A mother's love by Eileen Moore.
"To express yourself needs a reason, but expressing yourself is the reason."
I have a confession to make. Whenever I sit down to write, I have three different voices in my head. I imagine they are like three women sitting around a table in a miniature kitchen in my brain. Mrs Mind is usually the first to pipe up. She's quite a stern looking woman with a staunch figure and a 'glass-half-empty' kind of outlook. She's the sort of lady who means well but probably just needs a good romp to lighten her up a bit. She almost always has the same speech lined up for the discussion:
"Why would anyone be interested in reading about your life, Cherise? Don't you think you're being a tad narcissistic? Go and write about something useful to people."
This is usually the point where Ms Soul interjects. She's a big mama with curious totemic images all over her body, laying like tattoos just beneath the skin. I asked her once what they meant; she told me that each and every marking was a gift from an ancestor. Ms Soul flattens Mrs Mind with her eyes, and with a great deal of sass remarks, "Frida Kahlo did virtually nothing but paint pictures of herself! You don't go around saying no one cares about her life! And I tell you why- because we are all unique and luminous fragments cut from the same diamond. When one person reveals their jagged bits, then other people gather round and whisper, 'hey, my edges look a bit like that too! I thought I was the only one... hallelujah!'"
Mrs Mind raises her neatly pencilled-in eyebrows. "Oh, so you think you can compare yourself to Frida Kahlo now?! Ha! Who do you think you are?!"
To which Ms Soul rolls her eyes while swatting away Mrs Mind's words like a bad smell and replies, "Pfft! I'm getting tired of listening to your bullshit, woman!"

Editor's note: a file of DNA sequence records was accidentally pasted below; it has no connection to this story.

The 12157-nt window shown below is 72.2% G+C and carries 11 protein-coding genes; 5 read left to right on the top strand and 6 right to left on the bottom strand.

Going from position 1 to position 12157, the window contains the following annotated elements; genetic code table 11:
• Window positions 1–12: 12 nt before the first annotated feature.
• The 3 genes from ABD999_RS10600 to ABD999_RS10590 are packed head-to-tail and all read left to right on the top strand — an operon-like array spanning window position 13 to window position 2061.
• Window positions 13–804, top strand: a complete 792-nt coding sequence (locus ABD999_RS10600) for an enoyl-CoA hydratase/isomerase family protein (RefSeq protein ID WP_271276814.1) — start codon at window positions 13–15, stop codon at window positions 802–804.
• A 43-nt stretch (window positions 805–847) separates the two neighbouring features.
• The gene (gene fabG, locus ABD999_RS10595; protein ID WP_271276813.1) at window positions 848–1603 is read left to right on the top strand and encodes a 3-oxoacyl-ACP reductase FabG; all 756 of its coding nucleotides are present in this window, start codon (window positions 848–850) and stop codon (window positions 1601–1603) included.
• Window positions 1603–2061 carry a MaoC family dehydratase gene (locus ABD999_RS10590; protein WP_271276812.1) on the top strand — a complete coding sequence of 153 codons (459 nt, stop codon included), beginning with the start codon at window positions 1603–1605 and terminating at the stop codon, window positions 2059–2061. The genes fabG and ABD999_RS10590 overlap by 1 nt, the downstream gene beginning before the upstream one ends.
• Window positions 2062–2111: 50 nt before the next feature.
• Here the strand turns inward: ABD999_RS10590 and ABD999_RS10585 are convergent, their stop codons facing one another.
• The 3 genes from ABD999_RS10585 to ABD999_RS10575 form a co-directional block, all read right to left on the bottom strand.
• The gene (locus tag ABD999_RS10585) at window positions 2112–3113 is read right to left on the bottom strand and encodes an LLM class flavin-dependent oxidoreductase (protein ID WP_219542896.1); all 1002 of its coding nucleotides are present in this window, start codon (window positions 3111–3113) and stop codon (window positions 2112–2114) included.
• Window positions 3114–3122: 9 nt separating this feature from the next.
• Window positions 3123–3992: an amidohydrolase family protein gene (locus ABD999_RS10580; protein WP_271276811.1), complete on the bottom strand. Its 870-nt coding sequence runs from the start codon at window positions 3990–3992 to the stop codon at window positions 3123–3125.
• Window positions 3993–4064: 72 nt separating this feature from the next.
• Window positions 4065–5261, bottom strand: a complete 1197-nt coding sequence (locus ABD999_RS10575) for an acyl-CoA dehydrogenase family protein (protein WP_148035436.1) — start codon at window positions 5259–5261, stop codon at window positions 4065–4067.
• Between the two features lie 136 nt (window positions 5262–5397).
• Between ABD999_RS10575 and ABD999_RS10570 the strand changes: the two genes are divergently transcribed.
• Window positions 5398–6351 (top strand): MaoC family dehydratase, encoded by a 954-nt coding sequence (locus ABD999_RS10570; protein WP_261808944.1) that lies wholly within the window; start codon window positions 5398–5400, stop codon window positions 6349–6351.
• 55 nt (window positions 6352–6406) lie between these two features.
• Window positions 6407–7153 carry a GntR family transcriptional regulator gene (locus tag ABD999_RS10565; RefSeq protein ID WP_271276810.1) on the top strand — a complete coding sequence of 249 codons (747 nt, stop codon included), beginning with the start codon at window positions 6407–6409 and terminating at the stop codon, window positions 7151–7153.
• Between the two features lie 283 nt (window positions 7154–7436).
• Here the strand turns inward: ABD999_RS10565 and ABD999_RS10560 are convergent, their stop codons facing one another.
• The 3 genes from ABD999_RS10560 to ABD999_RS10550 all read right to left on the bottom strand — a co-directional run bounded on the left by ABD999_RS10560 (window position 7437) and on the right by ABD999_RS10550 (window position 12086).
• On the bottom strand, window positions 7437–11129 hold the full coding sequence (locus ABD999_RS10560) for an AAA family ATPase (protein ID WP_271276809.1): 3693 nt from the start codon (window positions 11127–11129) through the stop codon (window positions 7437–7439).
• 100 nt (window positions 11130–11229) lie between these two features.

Frida Kahlo, from her sketchbook, 1936.
The third lady, Miss Heart, she sits there quietly watching the two women bicker with a compassionate look on her face. After a while they calm down and look to Miss Heart, waiting for her to speak. Miss Heart has a more gentle nature than Mrs Mind and Ms Soul. She's a good deal younger than both of them and tends to keep to herself a bit. It's not uncommon to find her chocolate-pool eyes gazing out the kitchen window, dreamily watching the way the light paints the edges of the clouds.
She takes in the two women with a deep breath and says- "I can see where you're both coming from. Mrs Mind, life has been a rough ride and I know it's hard for you to keep believing in yourself. I understand that you're just trying to protect yourself from people like Mr Cameron in primary school, whose bellowing attack scared the bejesus out of you when you spoke up about his inappropriately aggressive ways. And Ms Soul, as much as I love the poetry in what you articulated and am deeply moved when that connection happens, I don't need a larger-than-life reason to express myself. I'm just going to write what I feel because I want to, because it's as natural as the movement of the tides... plain and simple."
That usually shuts the other women up, at least for a few hours. I'll admit it can get a little bit boring listening to the various versions of their conversation on repeat. I'm not sure they'll ever change or disappear, though maybe they don't need to. Perhaps their conflicting ways of looking at the world is the very thing that calls in a visit from Ms Muse...
When I met my Muse by William Stafford.
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